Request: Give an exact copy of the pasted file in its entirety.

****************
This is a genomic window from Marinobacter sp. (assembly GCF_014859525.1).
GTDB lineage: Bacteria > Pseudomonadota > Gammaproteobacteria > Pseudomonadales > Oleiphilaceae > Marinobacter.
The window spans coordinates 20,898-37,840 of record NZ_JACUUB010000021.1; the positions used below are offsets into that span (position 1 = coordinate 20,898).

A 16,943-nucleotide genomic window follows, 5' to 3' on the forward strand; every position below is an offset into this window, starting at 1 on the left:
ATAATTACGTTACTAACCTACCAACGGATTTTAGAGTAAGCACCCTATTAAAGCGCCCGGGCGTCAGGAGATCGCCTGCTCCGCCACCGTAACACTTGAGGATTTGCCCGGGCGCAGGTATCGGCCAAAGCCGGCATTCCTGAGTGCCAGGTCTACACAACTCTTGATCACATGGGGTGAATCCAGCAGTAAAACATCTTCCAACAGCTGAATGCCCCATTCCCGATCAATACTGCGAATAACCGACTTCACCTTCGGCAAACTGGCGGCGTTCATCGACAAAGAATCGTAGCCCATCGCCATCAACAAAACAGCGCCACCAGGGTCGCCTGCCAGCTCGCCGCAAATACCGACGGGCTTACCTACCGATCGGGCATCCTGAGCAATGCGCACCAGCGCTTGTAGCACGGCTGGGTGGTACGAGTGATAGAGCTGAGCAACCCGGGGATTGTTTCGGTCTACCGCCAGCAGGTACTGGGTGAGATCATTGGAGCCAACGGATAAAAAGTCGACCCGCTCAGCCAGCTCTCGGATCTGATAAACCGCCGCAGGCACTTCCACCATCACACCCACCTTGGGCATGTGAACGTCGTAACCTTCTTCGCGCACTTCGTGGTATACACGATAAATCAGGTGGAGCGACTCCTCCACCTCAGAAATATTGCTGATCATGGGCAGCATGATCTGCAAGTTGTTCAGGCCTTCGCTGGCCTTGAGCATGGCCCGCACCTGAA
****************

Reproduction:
This is a genomic window from Marinobacter sp. (assembly GCF_014859525.1).
GTDB lineage: Bacteria > Pseudomonadota > Gammaproteobacteria > Pseudomonadales > Oleiphilaceae > Marinobacter.
The window spans coordinates 20,898-37,840 of record NZ_JACUUB010000021.1; the positions used below are offsets into that span (position 1 = coordinate 20,898).

A 16,943-nucleotide genomic window follows, 5' to 3' on the forward strand; every position below is an offset into this window, starting at 1 on the left:
ATAATTACGTTACTAACCTACCAACGGATTTTAGAGTAAGCACCCTATTAAAGCGCCCGGGCGTCAGGAGATCGCCTGCTCCGCCACCGTAACACTTGAGGATTTGCCCGGGCGCAGGTATCGGCCAAAGCCGGCATTCCTGAGTGCCAGGTCTACACAACTCTTGATCACATGGGGTGAATCCAGCAGTAAAACATCTTCCAACAGCTGAATGCCCCATTCCCGATCAATACTGCGAATAACCGACTTCACCTTCGGCAAACTGGCGGCGTTCATCGACAAAGAATCGTAGCCCATCGCCATCAACAAAACAGCGCCACCAGGGTCGCCTGCCAGCTCGCCGCAAATACCGACGGGCTTACCTACCGATCGGGCATCCTGAGCAATGCGCACCAGCGCTTGTAGCACGGCTGGGTGGTACGAGTGATAGAGCTGAGCAACCCGGGGATTGTTTCGGTCTACCGCCAGCAGGTACTGGGTGAGATCATTGGAGCCAACGGATAAAAAGTCGACCCGCTCAGCCAGCTCTCGGATCTGATAAACCGCCGCAGGCACTTCCACCATCACACCCACCTTGGGCATGTGAACGTCGTAACCTTCTTCGCGCACTTCGTGGTATACACGATAAATCAGGTGGAGCGACTCCTCCACCTCAGAAATATTGCTGATCATGGGCAGCATGATCTGCAAGTTGTTCAGGCCTTCGCTGGCCTTGAGCATGGCCCGCACCTGAA